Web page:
Today, the First Flight Commemorative Silver Dollar Coin remembers Wilbur Wright’s first public flight in Le Mans, France on August 8, 1908.
The Monday newspapers gave a glowing account of the Wilbur Wright’s Saturday performance, from the Youngstown Vindicator:
Riches Await Wright Bros.
French Think They Will Win $500,000 Prize.
Scorn Turned To Admiration.
Performance of Wilbur Wright at Le Mans, Say Paris Newspapers, Makes Most Advanced French Aeroplane Experts Appear As Imitatios —Those Who Ridiculed the Wright Machine Compelled to Admit Their Mistake. Wonderful Flight Disarms All Jealousy—Splendid Prize Within Reach.
The French press unites in spontaneous and enthusiastic praise of Wilbur Wright’s performance with his aeroplane Saturday at Le Mans and unhesitatingly expresses the opinion that even in this short flight it was undoubtedly proven that the Wright brothers are leaders in aerial navigation.
The average opinion is perhaps best summed up by the Figaro, which declares that it was not a success but a triumph, adding: “This decisive victory creates a revolution in the scientific world.”
“This man Wright,” exclaims another writer, “has conquered the air.”
M. Bleriot, the monoplanist, who witnessed the flight, frankly admitted that the Wright machine is far superior to anything yet invented.
Mr. Wright told the Associated Press that he was even embarrassed by the absence of wind.
On this point M. Bleriot said: “Mr. Wright’s aeroplane will fly in the wind at the beck and will of the operator.”
Several of the newspapers dwell with delight on Mr. Wright’s marvelous control of the machine and call attention to his taking corners and angles almost terrifying in their sharpness.
Admit They Lag Behind.
The expert in aerial navigation of l’Intransigeant writes as follows:
“It is not without a certain sadness that we applaud Mr. Wright’s success. The aeroplanes of Farman and Delagrange would seem to be only copies. When we contested the sincerity of Mr. Wright we were trying to believe that France would lead in aviation as in aerostatics, but Mr. Wright proves that we are but debutants.”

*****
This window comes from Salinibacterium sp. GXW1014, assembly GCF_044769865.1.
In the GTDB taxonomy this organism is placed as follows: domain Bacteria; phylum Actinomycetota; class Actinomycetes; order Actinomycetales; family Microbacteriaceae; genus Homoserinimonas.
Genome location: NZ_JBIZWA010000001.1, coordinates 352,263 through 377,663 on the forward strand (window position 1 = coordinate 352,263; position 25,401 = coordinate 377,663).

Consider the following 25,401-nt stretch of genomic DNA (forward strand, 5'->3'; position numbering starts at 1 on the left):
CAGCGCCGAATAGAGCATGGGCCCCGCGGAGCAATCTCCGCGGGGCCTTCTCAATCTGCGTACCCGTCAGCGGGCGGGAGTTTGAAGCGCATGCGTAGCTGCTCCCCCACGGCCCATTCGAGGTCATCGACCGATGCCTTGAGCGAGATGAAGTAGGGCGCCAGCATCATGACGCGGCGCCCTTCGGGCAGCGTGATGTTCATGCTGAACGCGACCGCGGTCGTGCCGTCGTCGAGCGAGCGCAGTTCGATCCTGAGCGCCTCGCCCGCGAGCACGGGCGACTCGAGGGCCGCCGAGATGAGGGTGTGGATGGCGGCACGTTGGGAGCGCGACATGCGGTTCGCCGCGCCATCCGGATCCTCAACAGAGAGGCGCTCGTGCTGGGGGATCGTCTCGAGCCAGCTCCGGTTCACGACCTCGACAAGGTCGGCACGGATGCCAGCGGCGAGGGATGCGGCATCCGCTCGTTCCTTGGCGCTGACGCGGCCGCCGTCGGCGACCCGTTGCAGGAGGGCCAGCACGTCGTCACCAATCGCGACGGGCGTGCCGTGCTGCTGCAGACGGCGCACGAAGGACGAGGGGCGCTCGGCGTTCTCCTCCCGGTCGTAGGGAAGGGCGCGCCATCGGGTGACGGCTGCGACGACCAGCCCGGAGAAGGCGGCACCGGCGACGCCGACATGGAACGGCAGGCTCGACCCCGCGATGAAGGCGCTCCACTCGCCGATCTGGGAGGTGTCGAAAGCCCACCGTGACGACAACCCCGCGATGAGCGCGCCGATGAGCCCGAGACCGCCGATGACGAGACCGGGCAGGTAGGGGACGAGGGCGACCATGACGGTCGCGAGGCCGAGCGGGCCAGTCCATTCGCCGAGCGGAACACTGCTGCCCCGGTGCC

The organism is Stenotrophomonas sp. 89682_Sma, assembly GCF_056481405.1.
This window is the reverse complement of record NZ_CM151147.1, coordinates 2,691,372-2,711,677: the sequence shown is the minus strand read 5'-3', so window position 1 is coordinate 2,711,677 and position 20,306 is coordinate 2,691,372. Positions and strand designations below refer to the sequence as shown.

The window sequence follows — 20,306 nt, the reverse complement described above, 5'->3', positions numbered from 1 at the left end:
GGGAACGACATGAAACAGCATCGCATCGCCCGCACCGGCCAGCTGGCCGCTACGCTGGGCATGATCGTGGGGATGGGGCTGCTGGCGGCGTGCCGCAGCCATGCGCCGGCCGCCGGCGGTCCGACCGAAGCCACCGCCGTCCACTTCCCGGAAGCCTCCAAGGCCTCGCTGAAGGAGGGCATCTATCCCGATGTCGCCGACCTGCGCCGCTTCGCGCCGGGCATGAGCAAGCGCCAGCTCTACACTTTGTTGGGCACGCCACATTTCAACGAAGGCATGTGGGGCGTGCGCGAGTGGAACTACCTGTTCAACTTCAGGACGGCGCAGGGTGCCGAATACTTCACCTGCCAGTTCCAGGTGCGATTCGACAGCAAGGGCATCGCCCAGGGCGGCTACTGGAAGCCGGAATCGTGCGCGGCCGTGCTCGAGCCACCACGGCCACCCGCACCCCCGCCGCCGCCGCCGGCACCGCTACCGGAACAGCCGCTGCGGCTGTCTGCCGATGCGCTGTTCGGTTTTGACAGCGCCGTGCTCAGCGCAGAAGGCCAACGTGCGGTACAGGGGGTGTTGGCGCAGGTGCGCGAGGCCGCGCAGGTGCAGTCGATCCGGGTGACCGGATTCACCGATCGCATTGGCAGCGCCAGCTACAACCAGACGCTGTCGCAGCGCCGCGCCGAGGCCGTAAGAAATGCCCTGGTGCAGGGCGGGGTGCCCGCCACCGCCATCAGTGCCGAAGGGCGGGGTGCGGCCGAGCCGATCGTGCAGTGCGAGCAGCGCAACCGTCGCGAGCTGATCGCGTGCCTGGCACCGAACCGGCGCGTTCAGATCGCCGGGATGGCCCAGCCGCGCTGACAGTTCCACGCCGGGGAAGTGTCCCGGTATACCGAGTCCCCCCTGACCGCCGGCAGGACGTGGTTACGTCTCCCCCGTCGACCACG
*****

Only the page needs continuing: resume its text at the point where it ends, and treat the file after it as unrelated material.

La Presse remarks that Mr. Wright’s first experiment in France establishes indisputably that his aeroplane is accomplishing marvelous things. “The Wright brothers now should be as much felicitated as they have been scoffed at,” the paper adds.
Other journals predict that the Wright brothers undoubtedly will fill the contract by which they will receive $500,000 if they effect two flights of fifty kilometers with a machine carrying two persons.
Weather Conditions Favorable.
Weather conditions for the test were splendid. The sky was blue and without a cloud and a gentle northwest breeze was blowing. It was shortly before 3 o’clock when the aeroplane, which is the same as that used in the United States, was brought out of its shed and mounted on a small single-wheeled chariot, which in turn was resting on a single rail on the ground.
After a preliminary test of the apparatus Mr. Wright declared all was ready and took a position beside the motor.
By means of a falling weight rigged on a beam erected in the ground and connecting with cords running to it the chariot was started running over the rail and the aeroplane, thus having been given a forward motion, suddenly left the chariot and ascended like a bird to a height of about forty feet.
Then it swerved and turned in its course and sailed up the field.
It dipped gracefully up and down, attaining a height of sixty feet and then descended to between thirty and forty feet.
Mr. Wright thus twice circled the field and then, stopping the motor, brought the aeroplane directly in front of the improvised grand stand, which was filled with wildly cheering spectators.
The descent was sure and easy and was carried out with great nicety, without causing shock to either the machine or its operator.
Another newspaper, the Toledo Blade, summarized the Le Mans’ success and highlighted another of the Wright brothers’ aeronautical components, the landing gear:
Airship Wheels Fold Up.
Ohio Aeronauts’ New Invention Acts as Do Feet of Birds.
The French press united in spontaneous and enthusiastic praise of the performance of Wilbur Wright. of Dayton, Ohio, with his aeroplane Saturday at Le Mans, and expresses the opinion that even in this short flight it was indubitably proven that the Wright brothers are leaders in aerial navigation.
Several of the newspapers dwell with delight on Wright’s marvelous control of his machine and call attention to his taking corners and angles almost terrifying in their sharpness.
Hart O. Berg, of Philadelphia, manager for Messrs. Wright, says it is possible that Mr. Wright, instead of doing 50 kilometers by flying around and around a race track, will soar high over the city of Le Mans for 15 kilometers and return to the track.
Berg says the Wrights have devised an arrangement of wheels which fold up during flight the same as birds’ feet which will obviate the necessity of the use of rails for starting the aeroplane.
The First Flight Commemorative Silver Dollar Coin shows with an image of the Wright brothers’ patented plans of 1908.